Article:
Conclusion

The Proposed Regulations and Revenue Ruling 2018-29 answer many of the most pressing questions associated with the Opportunity Zone program in a very taxpayer friendly manner. A taxpayer may rely on the Proposed Regulations prior to the date they become final if the taxpayer applies the Proposed Regulations consistently and in their entirety. It is expected that the Treasury Department will be issuing additional proposed regulations soon to address remaining open issues associated with the Opportunity Zone program.

The foregoing is merely a general summary of the Opportunity Zone program and the recent guidance and does not purport to be a complete and comprehensive analysis of every aspect of the Opportunity Zone program.

© 2018 BARNES & THORNBURG LLP

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About this Author

William Ewing, Barnes Thornburg Law Firm, Atlanta, Corporate and Energy Law Attorney
Partner

William P. Ewing is a partner in the Atlanta office of Barnes & Thornburg LLP, where he is co-chair of the firm’s Renewable Energy Practice Group and a member of the Corporate Department.

Mr. Ewing represents clients in the energy industry in a wide variety of transactions, including in partnership investments, financings, leasing transactions, acquisitions and sales of energy related assets. He has represented investors in a range of tax credit transactions, including renewable energy, refined coal, synthetic fuel, coke, new markets and...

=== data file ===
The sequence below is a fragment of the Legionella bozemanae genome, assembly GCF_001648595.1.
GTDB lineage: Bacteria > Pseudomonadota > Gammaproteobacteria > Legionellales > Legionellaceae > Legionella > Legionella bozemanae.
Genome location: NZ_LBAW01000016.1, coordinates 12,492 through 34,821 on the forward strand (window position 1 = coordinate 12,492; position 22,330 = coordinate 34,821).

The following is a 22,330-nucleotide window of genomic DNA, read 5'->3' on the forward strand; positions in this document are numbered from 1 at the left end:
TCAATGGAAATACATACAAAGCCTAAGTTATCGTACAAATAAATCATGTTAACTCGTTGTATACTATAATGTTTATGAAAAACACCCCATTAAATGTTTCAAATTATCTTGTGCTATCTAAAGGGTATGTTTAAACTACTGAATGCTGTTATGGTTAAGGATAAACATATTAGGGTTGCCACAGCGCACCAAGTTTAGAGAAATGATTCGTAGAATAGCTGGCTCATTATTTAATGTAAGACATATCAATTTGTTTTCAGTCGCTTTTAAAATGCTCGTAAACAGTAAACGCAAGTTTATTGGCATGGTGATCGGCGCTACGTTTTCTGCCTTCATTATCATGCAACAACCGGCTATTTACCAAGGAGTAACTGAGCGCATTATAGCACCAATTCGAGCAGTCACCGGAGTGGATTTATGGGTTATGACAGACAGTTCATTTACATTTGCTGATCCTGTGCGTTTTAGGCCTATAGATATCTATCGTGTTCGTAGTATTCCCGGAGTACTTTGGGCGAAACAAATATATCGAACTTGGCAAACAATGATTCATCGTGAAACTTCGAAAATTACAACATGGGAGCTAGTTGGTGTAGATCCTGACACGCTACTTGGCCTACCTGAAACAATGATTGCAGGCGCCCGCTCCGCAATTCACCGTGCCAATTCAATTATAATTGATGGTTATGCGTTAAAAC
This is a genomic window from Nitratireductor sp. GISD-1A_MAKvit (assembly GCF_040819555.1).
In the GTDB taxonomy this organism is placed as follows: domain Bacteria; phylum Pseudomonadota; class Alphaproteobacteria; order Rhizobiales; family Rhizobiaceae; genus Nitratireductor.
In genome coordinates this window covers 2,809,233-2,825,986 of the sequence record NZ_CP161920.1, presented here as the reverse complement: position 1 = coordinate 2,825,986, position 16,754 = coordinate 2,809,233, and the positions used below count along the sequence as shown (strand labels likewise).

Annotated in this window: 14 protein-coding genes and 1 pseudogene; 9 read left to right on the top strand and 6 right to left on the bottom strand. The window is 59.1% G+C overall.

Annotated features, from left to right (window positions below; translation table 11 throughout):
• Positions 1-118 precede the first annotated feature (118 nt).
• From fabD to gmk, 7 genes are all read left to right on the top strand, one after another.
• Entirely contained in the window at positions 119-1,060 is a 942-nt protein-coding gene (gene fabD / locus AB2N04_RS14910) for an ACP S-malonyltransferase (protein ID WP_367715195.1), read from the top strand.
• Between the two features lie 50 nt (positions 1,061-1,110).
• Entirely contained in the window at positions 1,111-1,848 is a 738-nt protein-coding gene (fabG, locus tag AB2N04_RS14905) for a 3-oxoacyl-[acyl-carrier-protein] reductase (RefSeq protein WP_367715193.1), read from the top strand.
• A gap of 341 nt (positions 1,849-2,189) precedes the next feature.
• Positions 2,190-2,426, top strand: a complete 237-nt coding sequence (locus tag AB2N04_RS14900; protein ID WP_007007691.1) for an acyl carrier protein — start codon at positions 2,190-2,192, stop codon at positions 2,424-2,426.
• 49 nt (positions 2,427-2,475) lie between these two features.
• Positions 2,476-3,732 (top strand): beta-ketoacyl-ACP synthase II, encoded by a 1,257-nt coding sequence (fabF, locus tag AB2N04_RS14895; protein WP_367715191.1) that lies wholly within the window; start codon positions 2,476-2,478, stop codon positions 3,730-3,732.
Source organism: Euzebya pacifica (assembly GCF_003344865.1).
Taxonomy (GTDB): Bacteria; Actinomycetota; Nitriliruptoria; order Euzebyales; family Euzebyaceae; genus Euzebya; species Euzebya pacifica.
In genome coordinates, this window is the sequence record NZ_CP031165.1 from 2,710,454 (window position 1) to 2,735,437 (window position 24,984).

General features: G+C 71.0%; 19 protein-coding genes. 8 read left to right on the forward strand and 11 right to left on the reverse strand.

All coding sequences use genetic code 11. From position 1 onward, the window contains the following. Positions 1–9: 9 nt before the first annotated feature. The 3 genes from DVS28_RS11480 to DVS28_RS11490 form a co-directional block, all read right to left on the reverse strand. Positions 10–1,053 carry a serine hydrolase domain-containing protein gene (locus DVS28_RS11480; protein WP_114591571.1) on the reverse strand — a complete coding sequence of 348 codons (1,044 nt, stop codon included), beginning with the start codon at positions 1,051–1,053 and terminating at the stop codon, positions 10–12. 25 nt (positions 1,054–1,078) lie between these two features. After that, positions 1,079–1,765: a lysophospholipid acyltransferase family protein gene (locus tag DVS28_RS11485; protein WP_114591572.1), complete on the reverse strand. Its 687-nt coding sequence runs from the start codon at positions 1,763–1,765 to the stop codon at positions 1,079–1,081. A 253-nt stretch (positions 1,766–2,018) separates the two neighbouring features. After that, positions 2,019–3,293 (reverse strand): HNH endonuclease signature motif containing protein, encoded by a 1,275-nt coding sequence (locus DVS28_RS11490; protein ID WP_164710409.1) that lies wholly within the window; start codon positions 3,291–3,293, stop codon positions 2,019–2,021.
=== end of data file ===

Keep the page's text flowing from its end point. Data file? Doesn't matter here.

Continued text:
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James Browne, Barnes Thornburg Law Firm, Dallas, Corporate Business and Tax Attorney
Partner

James R. Browne is a partner in the Dallas office of Barnes & Thornburg LLP and a member of the firm’s Corporate Department. Mr. Browne advises clients on the U.S. income tax aspects of domestic and international business transactions and matters involving federal, state and foreign taxes.

With more than 35 years of experience, Mr. Browne has handled complicated tax and financing issues for a diverse range of clients in various industries, including healthcare, manufacturing, energy, public utilities, real estate, and financial services.